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Andrew Reid

Lenses and putting the life back in - Why expensive is not always better

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[img]http://www.eoshd.com/wp-content/uploads/2012/03/DSCF4088.jpg[/img]

Putting the life into an image is an art.

It isn’t always about Canon L glass.

Here I’ll explain exactly why this is and how to get the most from the more ‘unusual’ lenses on eBay.

[url="http://www.eoshd.com/content/7504/lenses-and-putting-the-life-back-in-why-expensive-is-not-always-better/"]Read full article[/url]

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EOSHD Pro Color for Sony cameras EOSHD Pro LOG for Sony CamerasEOSHD C-LOG and Film Profiles for All Canon DSLRs
Sharp "computerized" optics may not be the best for cinema, but as a working camera-person a good range of "Sterile" glass like the L series is needed.

But you're absolutely right that it shouldn't always be the go-to option, especially in the creative field.

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I enjoyed reading that and agree with much of the sentiment. I do think you overstated the point a bit though by saying "So next time you are about to drop $1500 on a lens – make sure it is either an anamorphic, or something unique. " Why not spend the serious money on the sharp glass but leave enough in the budget to get some inexpensive character bokeh glass?

Either way, great to see you broadening the horizons of those not already examining this approach.

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I agree with the article if you're talking just about beauty shots, commercials, music videos, etc, but for narrative work, that can become quite distracting. If you're shooting a dialogue and cutting from different focal lenghts between 2 shots, close ups, wides, you don't want every lens to have a different aspect to it, you want consistency, and that's very hard to get with vintage lenses (you'd need to have a set for each lens you like, probably impossible to find!).
That's when good neutral lenses are very important, most serious work is shot as neutral as possible, because in this time and age you can make it look however you want it to, but once you shoot with one of those beautiful lenses, that's pretty much it.

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It would be great if Andrew put together another eBook on the subject of artistic lenses. He saved me a bunch of cash with the " Anamorphic Shooter's Guide ". Got the book, started looking around and buying the matching taking lenses to adaptors and clamps - in two weeks I was shooting anamorphic on a hacked GH1 and 7D with great results.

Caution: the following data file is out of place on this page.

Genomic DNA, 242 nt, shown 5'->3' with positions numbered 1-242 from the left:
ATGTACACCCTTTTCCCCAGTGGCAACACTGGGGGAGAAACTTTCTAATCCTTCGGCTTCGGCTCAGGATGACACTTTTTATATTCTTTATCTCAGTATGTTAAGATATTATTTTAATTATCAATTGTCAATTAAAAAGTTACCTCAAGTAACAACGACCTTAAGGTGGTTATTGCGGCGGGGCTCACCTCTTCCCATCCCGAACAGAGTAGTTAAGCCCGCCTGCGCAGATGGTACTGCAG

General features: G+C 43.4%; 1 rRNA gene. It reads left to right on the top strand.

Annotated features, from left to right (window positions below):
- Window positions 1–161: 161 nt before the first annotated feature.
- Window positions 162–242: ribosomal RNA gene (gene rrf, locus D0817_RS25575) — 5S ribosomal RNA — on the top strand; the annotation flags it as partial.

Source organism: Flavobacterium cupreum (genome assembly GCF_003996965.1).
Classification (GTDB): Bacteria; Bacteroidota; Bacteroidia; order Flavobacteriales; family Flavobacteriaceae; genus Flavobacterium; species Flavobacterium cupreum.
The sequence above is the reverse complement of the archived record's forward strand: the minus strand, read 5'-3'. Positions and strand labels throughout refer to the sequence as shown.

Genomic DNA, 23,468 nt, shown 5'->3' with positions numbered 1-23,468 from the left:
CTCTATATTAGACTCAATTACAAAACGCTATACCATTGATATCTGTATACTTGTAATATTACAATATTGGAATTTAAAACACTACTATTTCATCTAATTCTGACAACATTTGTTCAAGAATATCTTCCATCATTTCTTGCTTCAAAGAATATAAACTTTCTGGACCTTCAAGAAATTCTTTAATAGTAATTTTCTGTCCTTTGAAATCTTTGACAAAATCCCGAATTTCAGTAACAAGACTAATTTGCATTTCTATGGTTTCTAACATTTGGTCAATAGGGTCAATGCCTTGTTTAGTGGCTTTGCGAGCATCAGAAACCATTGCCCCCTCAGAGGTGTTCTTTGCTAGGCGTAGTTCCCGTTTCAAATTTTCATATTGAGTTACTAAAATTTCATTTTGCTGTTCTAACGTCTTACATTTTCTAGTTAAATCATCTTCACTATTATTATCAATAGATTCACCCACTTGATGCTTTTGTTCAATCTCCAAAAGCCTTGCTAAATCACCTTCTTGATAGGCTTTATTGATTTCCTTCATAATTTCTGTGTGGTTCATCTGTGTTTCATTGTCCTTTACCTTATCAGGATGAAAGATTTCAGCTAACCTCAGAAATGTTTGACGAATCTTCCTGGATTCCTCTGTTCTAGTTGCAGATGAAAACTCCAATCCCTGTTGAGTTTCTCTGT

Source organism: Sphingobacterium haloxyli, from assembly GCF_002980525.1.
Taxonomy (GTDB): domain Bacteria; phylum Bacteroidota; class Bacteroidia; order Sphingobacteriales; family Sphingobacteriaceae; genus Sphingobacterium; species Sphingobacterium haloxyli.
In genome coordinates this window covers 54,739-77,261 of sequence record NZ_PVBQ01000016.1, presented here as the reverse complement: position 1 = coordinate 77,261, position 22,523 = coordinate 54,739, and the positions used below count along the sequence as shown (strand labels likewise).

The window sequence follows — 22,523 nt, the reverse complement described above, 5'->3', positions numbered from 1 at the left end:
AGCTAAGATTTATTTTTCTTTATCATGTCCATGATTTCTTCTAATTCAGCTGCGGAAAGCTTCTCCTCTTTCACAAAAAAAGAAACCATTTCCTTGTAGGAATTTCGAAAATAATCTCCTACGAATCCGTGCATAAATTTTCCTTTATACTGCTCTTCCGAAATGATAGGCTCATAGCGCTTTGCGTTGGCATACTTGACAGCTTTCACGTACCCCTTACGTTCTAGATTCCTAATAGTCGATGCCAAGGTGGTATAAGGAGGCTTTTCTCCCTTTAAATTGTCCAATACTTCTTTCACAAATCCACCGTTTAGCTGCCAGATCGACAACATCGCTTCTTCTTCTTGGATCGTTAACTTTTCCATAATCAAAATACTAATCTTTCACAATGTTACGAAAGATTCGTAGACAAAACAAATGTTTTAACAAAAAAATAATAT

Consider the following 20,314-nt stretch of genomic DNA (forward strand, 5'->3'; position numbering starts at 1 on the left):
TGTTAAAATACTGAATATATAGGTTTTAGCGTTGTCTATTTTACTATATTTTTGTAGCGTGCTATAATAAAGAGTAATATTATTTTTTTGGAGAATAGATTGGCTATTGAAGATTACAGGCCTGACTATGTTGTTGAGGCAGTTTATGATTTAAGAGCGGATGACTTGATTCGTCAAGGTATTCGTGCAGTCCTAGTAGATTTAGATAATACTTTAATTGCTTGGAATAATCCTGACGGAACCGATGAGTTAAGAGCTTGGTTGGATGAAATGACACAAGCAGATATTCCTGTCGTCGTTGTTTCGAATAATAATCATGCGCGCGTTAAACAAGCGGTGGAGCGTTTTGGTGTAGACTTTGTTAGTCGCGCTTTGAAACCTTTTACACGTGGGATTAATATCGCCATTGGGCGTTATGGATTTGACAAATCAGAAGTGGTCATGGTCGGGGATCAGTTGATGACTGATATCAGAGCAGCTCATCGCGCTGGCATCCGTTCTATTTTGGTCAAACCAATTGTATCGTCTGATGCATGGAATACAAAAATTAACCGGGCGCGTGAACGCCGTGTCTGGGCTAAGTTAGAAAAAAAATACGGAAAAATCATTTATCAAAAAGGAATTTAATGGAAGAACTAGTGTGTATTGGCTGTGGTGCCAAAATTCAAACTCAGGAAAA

I will happily pay for a guide to retro lenses for DSLRs.

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I really like my older lenses.  But for our technical quality the native m43 lenses are better.  But for a less clinical look I totally agree with this article.  Here is my take on old lenses.  http://frugalfilmmakers.com/2012/05/06/using-legacy-lenses-on-the-gh2/

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Fantastic article. I just joined this forum due to it. What I was wondering how to find adapters for those old lenses. I have e.g. some old (50 years or so ) Carl Zeiss Voigtländer lenses. No idea about the connector. How do you go about it ?

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[quote author=Bruno link=topic=696.msg5060#msg5060 date=1336497800]
I agree with the article if you're talking just about beauty shots, commercials, music videos, etc, but for narrative work, that can become quite distracting. If you're shooting a dialogue and cutting from different focal lenghts between 2 shots, close ups, wides, you don't want every lens to have a different aspect to it, you want consistency, and that's very hard to get with vintage lenses (you'd need to have a set for each lens you like, probably impossible to find!).
That's when good neutral lenses are very important, most serious work is shot as neutral as possible, because in this time and age you can make it look however you want it to, but once you shoot with one of those beautiful lenses, that's pretty much it.
[/quote]

These lenses would be just as appropriate for the right narrative work as the right commercial or music video.  After twenty years we finally have synthetic lens flares, chromatic and DOF plug-ins that very closely mimic the real deal (though Doug Trumbull still has nothing to worry about) but what is much harder to quantify and therefore mimic are the random, accidental "artifacts" that work because there's nothing contrived about them and they represent perfect moments captured unintentionally.